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Chapter 16 – SOCIAL COGNITION AND RELATIONSHIPS -social psychology: the study of the ways in which thoughts, feelings, perceptions, motives and behavior are influenced by interactions and transactions between people -understand behavior within its social context -social cognition: the processes by which people select, interpret, and remember social information A. Constructing Social Reality - selectively encode : what is happening in terms of what they expect to see and want to see Example: football game; people looked at the same activity, but they saw two different games - social perception : the process by which people come to understand and categorize the behaviors of others - casual attributions : how people make judgments about the forces that influence other people’s behavior a. The Origins of Attribution Theory - attribution theory : approach to describing the ways the social perceiver uses information to generate causal explanations - Harold Kelley : observed that people most often make causal attributions for events under conditions of uncertainty; people grapple with uncertainty by accumulating information from multiple events and using the covariation principle - covariation principle : people should attribute a behavior to a casual factor if that factor was present whenever the behavior occurred but was absent whenever it didn’t occur i. distinctiveness: refers to whether the behavior is specific to a particular situation ii. consistency: refers to whether the behavior occurs repeatedly in response to this situation iii. consensus: refers to whether other people also produce the same behavior in the same situation b. The Fundamental Attribution Error - fundamental attribution error (FAE) : the dual tendency for people to overestimate dispositional factors (blame or credit people) and to underestimate situational factors (blame or credit the environment) when searching for the cause of some behavior or outcome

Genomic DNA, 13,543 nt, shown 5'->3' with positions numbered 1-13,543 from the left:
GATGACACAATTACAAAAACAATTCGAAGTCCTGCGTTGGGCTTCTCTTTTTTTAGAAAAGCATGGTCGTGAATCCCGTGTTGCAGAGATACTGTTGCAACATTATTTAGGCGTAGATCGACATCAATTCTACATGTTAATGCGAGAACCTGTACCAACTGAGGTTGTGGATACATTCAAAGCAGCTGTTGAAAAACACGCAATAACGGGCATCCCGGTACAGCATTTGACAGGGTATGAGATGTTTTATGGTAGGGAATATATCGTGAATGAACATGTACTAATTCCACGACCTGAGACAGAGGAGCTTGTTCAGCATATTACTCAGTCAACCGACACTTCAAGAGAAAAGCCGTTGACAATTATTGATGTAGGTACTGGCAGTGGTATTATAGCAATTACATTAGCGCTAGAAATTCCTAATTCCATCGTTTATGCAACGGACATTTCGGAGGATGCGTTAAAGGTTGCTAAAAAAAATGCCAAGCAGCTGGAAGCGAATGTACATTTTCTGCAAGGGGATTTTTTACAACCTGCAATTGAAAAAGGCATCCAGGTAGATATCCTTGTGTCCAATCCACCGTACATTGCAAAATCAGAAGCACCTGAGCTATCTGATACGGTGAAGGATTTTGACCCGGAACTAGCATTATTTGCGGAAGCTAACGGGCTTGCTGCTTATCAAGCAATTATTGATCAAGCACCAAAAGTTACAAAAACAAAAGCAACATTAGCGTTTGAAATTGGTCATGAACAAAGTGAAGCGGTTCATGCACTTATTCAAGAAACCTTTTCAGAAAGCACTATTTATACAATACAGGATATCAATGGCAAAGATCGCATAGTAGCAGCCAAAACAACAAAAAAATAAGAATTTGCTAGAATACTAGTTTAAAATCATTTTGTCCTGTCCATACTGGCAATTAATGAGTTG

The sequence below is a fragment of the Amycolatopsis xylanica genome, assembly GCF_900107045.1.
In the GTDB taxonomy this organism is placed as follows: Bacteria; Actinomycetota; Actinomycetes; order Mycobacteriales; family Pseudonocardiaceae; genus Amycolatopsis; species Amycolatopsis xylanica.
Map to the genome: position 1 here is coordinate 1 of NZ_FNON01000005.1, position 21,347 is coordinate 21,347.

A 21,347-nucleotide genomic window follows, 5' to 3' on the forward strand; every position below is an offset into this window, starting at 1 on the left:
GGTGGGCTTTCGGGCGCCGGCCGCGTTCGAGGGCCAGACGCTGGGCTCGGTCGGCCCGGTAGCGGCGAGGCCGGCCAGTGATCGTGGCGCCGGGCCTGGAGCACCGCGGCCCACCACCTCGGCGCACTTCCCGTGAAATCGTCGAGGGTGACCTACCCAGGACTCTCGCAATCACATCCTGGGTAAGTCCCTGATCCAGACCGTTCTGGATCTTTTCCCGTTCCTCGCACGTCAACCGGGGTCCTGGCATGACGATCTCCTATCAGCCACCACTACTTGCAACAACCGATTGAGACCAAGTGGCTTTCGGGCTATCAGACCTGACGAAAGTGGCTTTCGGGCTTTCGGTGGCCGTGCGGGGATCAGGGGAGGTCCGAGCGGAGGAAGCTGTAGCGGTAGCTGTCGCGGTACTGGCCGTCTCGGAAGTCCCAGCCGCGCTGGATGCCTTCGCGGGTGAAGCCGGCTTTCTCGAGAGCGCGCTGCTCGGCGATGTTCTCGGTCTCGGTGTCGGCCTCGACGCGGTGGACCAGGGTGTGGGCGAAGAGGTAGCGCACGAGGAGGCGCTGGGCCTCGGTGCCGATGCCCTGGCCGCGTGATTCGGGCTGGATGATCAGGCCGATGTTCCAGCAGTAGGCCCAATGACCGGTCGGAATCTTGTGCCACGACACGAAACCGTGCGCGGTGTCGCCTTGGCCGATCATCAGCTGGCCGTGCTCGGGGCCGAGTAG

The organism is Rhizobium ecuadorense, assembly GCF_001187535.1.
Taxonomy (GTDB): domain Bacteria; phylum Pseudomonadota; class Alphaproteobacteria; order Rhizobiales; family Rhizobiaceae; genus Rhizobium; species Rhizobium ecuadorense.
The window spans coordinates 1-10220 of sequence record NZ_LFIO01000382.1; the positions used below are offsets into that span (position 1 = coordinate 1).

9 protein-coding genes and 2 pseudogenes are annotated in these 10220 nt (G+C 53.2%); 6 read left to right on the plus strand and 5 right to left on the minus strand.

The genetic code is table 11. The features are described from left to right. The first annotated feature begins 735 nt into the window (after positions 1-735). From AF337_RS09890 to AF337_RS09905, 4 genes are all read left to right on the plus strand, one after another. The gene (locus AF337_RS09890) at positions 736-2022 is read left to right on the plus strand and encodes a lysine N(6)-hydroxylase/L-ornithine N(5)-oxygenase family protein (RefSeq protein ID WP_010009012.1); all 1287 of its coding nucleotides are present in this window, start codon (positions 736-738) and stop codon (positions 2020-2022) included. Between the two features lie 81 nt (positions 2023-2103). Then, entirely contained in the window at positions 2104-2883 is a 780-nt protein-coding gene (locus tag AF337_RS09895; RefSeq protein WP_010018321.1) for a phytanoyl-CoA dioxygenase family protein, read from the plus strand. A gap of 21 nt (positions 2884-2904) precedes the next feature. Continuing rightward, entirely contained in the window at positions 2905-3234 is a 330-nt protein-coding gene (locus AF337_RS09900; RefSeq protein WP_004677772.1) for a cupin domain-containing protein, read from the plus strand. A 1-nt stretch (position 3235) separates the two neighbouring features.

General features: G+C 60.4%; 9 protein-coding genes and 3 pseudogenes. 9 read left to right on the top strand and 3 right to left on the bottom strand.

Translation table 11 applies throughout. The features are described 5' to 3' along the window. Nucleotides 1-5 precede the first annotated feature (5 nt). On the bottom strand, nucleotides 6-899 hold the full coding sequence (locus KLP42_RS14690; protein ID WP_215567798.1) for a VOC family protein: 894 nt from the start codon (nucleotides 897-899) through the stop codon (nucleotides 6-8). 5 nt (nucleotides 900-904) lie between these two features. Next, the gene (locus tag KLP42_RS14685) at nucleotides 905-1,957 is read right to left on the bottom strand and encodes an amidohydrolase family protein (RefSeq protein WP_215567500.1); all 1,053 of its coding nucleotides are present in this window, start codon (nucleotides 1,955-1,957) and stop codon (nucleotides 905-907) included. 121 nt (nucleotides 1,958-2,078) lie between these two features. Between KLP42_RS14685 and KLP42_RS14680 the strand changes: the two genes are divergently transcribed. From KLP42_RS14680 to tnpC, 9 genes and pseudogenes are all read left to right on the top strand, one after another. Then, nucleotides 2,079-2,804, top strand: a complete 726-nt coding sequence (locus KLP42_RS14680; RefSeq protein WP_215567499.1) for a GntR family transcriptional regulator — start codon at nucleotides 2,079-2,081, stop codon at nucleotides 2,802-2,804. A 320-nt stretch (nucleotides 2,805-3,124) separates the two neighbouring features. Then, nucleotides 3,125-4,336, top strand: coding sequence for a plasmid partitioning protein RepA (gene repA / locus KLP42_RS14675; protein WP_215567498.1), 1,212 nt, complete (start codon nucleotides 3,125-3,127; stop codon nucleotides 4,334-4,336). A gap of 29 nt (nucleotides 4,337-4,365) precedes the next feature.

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c. Self-Serving Biases - self-serving bias : leads people to take credit for their successes while denying or explaining away responsibility for their failures d. Expectations and Self-Fulfilling Prophecies - self-fulfilling prophecies
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This note was uploaded on 04/16/2008 for the course PSYC 101 taught by Professor Scuderi during the Fall '07 term at University of San Francisco.

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